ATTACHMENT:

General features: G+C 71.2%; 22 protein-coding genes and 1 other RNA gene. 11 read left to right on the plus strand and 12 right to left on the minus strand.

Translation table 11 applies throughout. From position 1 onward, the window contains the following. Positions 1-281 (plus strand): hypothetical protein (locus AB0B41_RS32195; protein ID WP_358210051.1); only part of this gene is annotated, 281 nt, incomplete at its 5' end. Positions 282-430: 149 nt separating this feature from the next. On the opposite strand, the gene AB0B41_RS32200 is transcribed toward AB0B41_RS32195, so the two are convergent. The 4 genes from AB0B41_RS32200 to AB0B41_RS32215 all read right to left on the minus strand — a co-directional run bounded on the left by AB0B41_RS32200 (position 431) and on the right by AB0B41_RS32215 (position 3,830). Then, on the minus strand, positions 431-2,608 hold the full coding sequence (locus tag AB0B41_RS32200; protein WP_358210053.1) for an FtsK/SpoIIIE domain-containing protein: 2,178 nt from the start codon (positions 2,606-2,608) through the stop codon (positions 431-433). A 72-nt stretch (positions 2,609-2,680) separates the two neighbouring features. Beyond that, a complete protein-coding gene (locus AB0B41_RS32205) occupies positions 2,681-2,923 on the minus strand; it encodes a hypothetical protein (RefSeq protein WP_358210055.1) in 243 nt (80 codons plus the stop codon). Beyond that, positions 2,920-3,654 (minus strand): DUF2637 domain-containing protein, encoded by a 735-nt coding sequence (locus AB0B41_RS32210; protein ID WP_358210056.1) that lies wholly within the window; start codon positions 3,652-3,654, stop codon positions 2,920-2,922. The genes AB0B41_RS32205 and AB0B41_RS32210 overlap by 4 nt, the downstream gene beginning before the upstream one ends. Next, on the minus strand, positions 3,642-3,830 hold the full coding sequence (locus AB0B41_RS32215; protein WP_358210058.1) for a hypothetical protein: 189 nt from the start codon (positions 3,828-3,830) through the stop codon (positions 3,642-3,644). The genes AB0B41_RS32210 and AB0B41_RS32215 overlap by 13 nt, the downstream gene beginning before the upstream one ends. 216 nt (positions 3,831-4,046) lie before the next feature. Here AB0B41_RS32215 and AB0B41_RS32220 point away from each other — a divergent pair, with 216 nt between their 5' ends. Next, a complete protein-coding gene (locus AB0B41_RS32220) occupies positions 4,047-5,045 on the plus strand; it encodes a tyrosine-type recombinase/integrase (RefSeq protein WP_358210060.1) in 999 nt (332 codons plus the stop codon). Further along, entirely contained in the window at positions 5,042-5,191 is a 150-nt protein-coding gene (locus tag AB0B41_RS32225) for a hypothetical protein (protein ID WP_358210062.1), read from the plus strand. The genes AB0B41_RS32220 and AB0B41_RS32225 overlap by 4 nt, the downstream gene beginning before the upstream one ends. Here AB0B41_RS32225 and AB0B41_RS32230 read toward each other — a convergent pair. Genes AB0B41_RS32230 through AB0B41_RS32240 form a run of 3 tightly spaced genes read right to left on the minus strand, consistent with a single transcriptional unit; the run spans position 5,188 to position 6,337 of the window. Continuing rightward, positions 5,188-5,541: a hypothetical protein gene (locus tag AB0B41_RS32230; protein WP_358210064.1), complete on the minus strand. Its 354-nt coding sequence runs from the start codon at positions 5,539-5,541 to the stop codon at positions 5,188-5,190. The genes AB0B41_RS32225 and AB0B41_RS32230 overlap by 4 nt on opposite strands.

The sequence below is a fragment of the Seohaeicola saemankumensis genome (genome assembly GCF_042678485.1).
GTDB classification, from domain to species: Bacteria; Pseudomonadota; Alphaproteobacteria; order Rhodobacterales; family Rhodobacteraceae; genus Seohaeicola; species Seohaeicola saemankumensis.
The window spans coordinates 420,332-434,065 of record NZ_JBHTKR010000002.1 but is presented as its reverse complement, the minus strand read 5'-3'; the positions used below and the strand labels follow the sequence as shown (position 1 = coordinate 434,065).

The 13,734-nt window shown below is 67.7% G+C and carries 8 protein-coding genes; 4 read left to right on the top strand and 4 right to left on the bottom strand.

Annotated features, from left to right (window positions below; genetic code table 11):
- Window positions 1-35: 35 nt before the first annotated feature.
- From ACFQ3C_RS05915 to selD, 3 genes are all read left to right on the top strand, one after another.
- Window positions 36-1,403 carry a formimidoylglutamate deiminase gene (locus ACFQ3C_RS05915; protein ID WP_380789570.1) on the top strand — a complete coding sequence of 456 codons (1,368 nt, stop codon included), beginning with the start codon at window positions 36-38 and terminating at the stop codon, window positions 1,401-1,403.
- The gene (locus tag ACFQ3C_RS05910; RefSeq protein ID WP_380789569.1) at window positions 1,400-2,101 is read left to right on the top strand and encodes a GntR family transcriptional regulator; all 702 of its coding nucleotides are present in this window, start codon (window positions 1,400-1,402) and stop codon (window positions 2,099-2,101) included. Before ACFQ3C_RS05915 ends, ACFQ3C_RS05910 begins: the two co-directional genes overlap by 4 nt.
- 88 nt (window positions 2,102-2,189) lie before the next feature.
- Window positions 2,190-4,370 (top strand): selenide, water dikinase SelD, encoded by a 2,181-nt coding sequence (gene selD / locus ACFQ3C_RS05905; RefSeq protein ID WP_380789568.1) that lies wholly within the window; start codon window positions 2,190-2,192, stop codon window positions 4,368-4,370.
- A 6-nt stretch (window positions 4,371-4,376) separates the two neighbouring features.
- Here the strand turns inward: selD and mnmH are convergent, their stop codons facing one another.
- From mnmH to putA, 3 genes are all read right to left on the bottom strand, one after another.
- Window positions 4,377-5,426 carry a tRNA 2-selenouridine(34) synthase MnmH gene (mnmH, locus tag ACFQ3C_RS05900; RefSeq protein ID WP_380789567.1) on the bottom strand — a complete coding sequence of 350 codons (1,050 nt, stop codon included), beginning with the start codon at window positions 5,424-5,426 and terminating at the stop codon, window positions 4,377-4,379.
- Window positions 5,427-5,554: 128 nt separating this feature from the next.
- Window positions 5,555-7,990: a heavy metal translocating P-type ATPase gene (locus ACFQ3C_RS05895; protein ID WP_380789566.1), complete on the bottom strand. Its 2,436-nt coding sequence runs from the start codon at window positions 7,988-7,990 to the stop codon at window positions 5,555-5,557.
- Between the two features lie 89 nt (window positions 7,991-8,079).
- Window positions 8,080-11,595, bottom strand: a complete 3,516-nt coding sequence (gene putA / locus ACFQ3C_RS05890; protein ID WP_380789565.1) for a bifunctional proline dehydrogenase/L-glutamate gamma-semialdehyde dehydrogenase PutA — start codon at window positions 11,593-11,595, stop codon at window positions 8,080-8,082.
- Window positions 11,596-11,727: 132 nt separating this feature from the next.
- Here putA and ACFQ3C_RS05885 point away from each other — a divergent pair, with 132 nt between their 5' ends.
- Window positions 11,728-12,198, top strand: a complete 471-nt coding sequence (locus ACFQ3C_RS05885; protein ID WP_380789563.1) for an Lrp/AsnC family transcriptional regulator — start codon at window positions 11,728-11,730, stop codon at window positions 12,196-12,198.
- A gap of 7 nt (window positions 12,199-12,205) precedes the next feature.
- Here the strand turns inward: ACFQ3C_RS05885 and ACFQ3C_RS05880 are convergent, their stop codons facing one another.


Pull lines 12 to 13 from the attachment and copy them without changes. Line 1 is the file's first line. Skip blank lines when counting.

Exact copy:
- 88 nt (window positions 2,102-2,189) lie before the next feature.
- Window positions 2,190-4,370 (top strand): selenide, water dikinase SelD, encoded by a 2,181-nt coding sequence (gene selD / locus ACFQ3C_RS05905; RefSeq protein ID WP_380789568.1) that lies wholly within the window; start codon window positions 2,190-2,192, stop codon window positions 4,368-4,370.